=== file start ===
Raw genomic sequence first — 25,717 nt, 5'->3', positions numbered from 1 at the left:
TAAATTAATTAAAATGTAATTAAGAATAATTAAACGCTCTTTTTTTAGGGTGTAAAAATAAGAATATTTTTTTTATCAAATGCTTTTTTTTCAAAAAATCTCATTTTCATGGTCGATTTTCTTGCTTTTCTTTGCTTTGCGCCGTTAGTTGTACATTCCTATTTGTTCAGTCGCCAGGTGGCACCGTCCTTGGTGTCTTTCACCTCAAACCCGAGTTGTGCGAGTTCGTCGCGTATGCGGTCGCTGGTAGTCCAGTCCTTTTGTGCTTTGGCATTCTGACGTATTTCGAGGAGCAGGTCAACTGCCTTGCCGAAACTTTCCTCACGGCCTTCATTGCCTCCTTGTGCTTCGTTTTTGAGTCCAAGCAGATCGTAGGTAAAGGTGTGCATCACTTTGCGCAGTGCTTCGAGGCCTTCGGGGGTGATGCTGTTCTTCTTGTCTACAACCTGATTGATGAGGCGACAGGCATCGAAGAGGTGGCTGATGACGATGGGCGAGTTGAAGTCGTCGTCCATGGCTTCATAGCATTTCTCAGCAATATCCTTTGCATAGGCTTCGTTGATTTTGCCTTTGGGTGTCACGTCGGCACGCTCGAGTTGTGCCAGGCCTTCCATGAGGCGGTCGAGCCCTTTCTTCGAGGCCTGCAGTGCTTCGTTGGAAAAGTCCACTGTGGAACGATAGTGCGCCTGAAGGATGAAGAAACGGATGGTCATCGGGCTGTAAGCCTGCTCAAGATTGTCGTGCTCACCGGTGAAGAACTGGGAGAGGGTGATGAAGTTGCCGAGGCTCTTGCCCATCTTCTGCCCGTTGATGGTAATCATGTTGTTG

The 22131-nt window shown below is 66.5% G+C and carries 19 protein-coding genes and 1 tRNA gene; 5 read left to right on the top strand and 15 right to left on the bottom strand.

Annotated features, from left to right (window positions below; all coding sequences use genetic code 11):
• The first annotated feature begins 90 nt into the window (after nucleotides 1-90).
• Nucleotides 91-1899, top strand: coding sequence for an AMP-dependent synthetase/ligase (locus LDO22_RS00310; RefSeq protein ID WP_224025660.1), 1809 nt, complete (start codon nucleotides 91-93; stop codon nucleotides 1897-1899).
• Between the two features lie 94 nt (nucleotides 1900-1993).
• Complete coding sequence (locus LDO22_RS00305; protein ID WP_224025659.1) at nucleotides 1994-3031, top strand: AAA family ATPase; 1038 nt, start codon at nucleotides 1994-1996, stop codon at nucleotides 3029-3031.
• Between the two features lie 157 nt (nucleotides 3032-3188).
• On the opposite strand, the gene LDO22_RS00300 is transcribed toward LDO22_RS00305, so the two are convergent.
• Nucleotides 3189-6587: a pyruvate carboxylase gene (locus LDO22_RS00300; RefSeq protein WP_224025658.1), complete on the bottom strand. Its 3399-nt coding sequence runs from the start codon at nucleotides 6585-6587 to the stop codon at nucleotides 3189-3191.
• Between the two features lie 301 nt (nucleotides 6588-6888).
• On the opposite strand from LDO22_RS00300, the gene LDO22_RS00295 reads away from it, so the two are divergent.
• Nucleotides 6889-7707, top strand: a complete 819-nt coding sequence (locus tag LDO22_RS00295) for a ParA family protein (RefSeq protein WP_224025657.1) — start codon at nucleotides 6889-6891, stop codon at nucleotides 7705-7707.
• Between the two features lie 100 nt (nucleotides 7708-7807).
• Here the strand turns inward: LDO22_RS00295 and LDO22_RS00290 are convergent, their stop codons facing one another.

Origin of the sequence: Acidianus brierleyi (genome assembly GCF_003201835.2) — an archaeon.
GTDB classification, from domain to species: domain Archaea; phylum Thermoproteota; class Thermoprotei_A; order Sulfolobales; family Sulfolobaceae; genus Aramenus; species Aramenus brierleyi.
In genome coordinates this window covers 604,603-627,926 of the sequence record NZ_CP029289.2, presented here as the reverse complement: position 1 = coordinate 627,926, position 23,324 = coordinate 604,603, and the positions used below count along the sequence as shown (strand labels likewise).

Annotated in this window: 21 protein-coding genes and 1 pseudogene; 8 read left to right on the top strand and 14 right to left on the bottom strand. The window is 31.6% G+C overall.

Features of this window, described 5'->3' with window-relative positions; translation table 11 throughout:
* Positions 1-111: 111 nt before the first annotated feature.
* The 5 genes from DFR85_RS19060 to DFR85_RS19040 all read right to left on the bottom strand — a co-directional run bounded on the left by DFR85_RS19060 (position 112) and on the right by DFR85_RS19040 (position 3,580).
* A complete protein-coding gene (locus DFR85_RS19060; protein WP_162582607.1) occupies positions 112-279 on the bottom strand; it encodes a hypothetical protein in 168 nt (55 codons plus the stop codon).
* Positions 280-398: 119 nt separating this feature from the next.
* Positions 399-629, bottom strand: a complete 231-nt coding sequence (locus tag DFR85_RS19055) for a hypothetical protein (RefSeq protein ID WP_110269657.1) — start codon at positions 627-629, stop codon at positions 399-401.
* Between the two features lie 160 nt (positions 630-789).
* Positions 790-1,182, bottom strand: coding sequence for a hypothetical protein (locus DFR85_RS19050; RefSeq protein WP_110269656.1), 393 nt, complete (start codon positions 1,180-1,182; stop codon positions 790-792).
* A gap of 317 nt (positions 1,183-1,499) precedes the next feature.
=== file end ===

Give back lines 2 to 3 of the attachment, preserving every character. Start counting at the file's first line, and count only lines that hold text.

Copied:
TAAATTAATTAAAATGTAATTAAGAATAATTAAACGCTCTTTTTTTAGGGTGTAAAAATAAGAATATTTTTTTTATCAAATGCTTTTTTTTCAAAAAATCTCATTTTCATGGTCGATTTTCTTGCTTTTCTTTGCTTTGCGCCGTTAGTTGTACATTCCTATTTGTTCAGTCGCCAGGTGGCACCGTCCTTGGTGTCTTTCACCTCAAACCCGAGTTGTGCGAGTTCGTCGCGTATGCGGTCGCTGGTAGTCCAGTCCTTTTGTGCTTTGGCATTCTGACGTATTTCGAGGAGCAGGTCAACTGCCTTGCCGAAACTTTCCTCACGGCCTTCATTGCCTCCTTGTGCTTCGTTTTTGAGTCCAAGCAGATCGTAGGTAAAGGTGTGCATCACTTTGCGCAGTGCTTCGAGGCCTTCGGGGGTGATGCTGTTCTTCTTGTCTACAACCTGATTGATGAGGCGACAGGCATCGAAGAGGTGGCTGATGACGATGGGCGAGTTGAAGTCGTCGTCCATGGCTTCATAGCATTTCTCAGCAATATCCTTTGCATAGGCTTCGTTGATTTTGCCTTTGGGTGTCACGTCGGCACGCTCGAGTTGTGCCAGGCCTTCCATGAGGCGGTCGAGCCCTTTCTTCGAGGCCTGCAGTGCTTCGTTGGAAAAGTCCACTGTGGAACGATAGTGCGCCTGAAGGATGAAGAAACGGATGGTCATCGGGCTGTAAGCCTGCTCAAGATTGTCGTGCTCACCGGTGAAGAACTGGGAGAGGGTGATGAAGTTGCCGAGGCTCTTGCCCATCTTCTGCCCGTTGATGGTAATCATGTTGTTG

The 22131-nt window shown below is 66.5% G+C and carries 19 protein-coding genes and 1 tRNA gene; 5 read left to right on the top strand and 15 right to left on the bottom strand.